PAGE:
Enzyme Structure and Dynamics


One Protein, Two Enzymes

Another class of metalloenzymes that we are investigating are from the methionine salv
age pathway (MSP).  The MSP is a ubiquitous biochemical pathway the maintains methionine levels in vivo by recycling the thiomethyl moiety of methionine through a degradation pathway that leads from S-adenosyl methionine (SAM) through methylthioadenosine (MTA) ( Scheme 1). The MSP plays an important (if still not well-understood) role in the cell cycle and carcinogenesis.   The structures of two enzymes in the pathway, the enolase-phosphatase E1 and acireductone dioxygenase (ARD) were determined in our laboratory. Both of these enzymes were discovered in the laboratory of the late Prof. R. Abeles in the Brandeis Biochemistry department.

A particularly interesting feature of ARD is that its functionality changes depending on which metal ion is bound to it (hence the “one-protein two-enzymes” description). ARD to which Ni(II) is bound (NiARD) catalyzes the off-MSP pathway decomposition of acireductone substrate to the (n-2) carboxylic acid, carbon monoxide and formate. From the same substrate, ARD to which Fe(II) is bound generates the on-MSP pathway (n-1) α-keto acid and formate. The function (if any) of CO is unknown, although there are indications that it may play roles in apoptosis signaling and neurotransmission. 

We have determined the solution structure of NiARD (Figure 1) and investigated the roles played by the metal ions in the course of the chemistry catalyzed by ARD. We have also determined the structure of the Fe-containing form ARD (Figure 1)  and found an interesting structural entropy switch that is triggered by the metal ion bound in the active site, and results in extensive changes in secondary structural features of the protein.

Fig. 1. Comparison of the structures of NiARD and FeARD. Letters reference to the ARD sequence as follows: A (Ala 2-Phe 6), B (Leu 15-Ser 18), C (Glu 23-Lys 31), E (Thr 50-Tyr 57), E' (Ile 61-Lys 68), F (Ser 72-Leu 78), G (Lys 85-Glu 90), H (Phe 92-Glu 95), I (Arg 104-Val 107), J (Gly 111-Ile 117), K (Glu 120-Leu 125), L (Asn 129-Ile 132), M (His 140-Met 144), N (Phe 150-Phe 156), O (Gly 161-Gly 168), P (Ile 171-Ala 174). The positions of metal ions are indicated by blue (Ni+2) and gray (Fe+2) spheres. Residues 157-175 (loop O and helix P in NiARD) are disordered in FeARD, and so for clarity are not shown in the FeARD structure.


“Aci-reductone dioxygenase I (ARDI) is an effector of the heterotrimeric G protein beta subunit in Arabidopsis” (E. J. Friedman, H. X. Wang, K. Jiang, I. Perovic, A. Deshpande, T. C. Pochapsky, B. R. S. Temple, S. N. Hicks, T. K. Harden, and A. M. Jones) J. Biol. Chem. 286, 30107-30118 (2011).

"Characterization of metal binding in the active sites of acireductone dioxygenase isoforms from Klebsiella ATCC 8724"  (S. Chai, T. Ju, M. Dang, R. Goldsmith, M. J. Maroney and T. C. PochapskyBiochemistry 47, 2428 -2438 (2008).

"Expression and function of the human androgen-responsive gene ADI1 in prostate cancer" (S. Oram, G. M. Pagani, M. R. Hitchens, J. Stern, S. Eggener, M. Pins, W. Xiao, X. Cai,  R. Haleem, F. Jiang, T. C. Pochapsky, L. Hedstrom and Z. Wang)  Neoplasia 9, 643-651 (2007).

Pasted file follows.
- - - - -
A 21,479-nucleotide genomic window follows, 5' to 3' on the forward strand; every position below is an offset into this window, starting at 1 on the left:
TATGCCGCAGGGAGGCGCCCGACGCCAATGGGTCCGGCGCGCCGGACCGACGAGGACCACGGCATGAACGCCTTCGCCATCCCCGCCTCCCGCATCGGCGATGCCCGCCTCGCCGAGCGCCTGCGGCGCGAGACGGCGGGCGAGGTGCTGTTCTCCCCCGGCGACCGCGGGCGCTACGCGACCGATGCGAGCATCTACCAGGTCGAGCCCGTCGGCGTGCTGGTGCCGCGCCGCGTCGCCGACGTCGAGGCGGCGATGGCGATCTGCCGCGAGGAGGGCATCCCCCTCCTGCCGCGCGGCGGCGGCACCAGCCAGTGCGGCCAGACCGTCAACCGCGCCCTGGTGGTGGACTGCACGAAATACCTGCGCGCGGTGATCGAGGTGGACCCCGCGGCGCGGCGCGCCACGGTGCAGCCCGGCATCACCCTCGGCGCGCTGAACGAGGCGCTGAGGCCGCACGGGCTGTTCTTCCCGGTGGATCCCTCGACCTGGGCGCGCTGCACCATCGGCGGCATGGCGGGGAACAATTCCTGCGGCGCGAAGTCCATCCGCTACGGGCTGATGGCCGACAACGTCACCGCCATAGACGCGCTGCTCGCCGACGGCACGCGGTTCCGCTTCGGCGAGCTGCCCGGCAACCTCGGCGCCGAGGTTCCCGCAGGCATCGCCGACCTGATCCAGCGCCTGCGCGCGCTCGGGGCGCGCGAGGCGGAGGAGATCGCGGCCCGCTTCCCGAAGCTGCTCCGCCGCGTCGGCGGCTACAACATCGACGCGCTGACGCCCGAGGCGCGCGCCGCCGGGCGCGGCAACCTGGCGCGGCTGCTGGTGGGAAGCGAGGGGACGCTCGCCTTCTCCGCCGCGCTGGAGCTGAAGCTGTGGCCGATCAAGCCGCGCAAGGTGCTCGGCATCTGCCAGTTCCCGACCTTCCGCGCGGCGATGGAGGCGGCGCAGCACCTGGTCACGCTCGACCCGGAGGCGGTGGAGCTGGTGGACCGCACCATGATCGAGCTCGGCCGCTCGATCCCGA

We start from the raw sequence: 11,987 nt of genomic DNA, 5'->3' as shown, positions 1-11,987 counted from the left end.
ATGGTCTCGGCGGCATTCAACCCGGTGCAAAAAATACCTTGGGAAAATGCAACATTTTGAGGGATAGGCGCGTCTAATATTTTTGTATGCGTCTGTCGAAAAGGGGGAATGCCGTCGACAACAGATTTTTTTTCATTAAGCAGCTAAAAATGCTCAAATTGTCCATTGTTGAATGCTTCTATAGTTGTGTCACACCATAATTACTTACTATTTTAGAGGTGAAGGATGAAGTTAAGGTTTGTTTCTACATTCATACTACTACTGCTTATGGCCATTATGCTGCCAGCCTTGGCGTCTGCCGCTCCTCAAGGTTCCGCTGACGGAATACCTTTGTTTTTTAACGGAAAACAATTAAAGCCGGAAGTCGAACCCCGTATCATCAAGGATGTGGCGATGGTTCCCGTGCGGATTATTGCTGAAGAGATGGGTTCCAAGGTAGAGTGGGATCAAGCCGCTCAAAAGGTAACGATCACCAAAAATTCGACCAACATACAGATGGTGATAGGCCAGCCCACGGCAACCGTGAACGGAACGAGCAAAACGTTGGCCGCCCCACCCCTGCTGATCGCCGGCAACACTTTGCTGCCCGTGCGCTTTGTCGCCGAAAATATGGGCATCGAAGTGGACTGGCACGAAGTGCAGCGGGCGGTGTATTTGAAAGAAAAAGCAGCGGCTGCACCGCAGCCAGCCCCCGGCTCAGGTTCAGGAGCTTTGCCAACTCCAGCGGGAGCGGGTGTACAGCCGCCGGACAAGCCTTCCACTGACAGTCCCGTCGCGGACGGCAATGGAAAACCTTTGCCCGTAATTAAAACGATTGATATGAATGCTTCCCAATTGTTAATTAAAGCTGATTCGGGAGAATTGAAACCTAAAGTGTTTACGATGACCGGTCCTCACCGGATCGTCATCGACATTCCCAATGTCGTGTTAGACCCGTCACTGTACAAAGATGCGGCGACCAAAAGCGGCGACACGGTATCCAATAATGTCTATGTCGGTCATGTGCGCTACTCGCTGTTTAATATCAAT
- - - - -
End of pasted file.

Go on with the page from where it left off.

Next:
“One protein, two enzymes revisited:  A structural entropy switch interconverts the two isoforms of acireductone dioxygenase” (T. Ju, R. B. Goldsmith, S. C. Chai, M. J. Maroney, S. S. Pochapsky and T. C. Pochapsky)  J. Mol. Biol. 393, 823-834 (2006).

“Nickel in acireductone dioxygenase” (T. C. Pochapsky, T. Ju, B. OuYang, M. Dang, R. Beaulieu, and G.M. Pagani) in "Nickel and Its Surprising Impact in Nature", Vol. 2 of 'Metal Ions in Life Sciences';  A. Sigel, H. Sigel, R. K. O. Sigel, Eds.; John Wiley & Sons, Ltd., Chichester, UK, pp. 473-500 (2007).

" A refined model for the structure of acireductone dioxygenase from Klebsiella ATCC 8724 incorporating residual dipolar couplings”  (T. C. Pochapsky, S. S. Pochapsky , T. Ju,  C. Hoefler and J. Liang) J. Biomol. NMR 34, 117-127 (2006).

"OsARD1 is an immediate-early ethylene response gene involved in recycling of the ethylene precursor S-adenosylmethionine" (M. Sauter, R. Lorbiecke, B. OuYang, T. C. Pochapsky and G. Rzewuski) The Plant Journal 44, 718-729 (2005).

"1H, 13C and 15N chemical shift assignments of an enolase-phosphatase, E1, from Klebsiella oxytoca."  (M. Kostic and T. C. Pochapsky), J. Biomol. NMR 30, 359-360 (2004).

"Analogs of 1-phospho-2,3-dioxo-5-methylthiopentane, an acyclic intermediate in the methionine salvage pathway: a new preparation and characterization of activity with E1 enolase/phosphatase from Klebsiella oxytoca."  (Y. Zhang, M. Heinsen, M. Kostic, G. Pagani, L. Hedstrom, T. Riera, I. Perovic, B. B. Snider and T. C. Pochapsky), Bioorganic and Medicinal Chemistry 12, 3847-3855 (2004).

"Modeling and experiment yields the solution structure of acireductone dioxygenase from Klebsiella" (T. C. Pochapsky, S. S. Pochapsky, T. Ju, H. Mo, F. Al-Mjeni and M. J. Maroney) Nature Struct. Biol. 9, 966-972 (2002).

“XAS Investigation of the Structure and Function of Ni in Acireductone Dioxygenase(F. Al-Mjeni, T. C. Pochapsky, T. Ju, and M. J. Maroney) Biochemistry 41, 6761-6769 (2002).

“Mechanistic studies of two dioxygenases in the methionine salvage pathway of Klebsiella pneumoniae” (Y. Dai, T. C. Pochapsky and R. H. Abeles) Biochemistry 40, 6379-6387 (2001).

1H, 13C and 15N assignments for a carbon monoxide generating metalloenzyme from Klebsiella pneumoniae” (H. Mo, Y. Dai, T. C. Pochapsky and S. S. Pochapsky) J. Biomol. NMR 14, 287-288 (1999).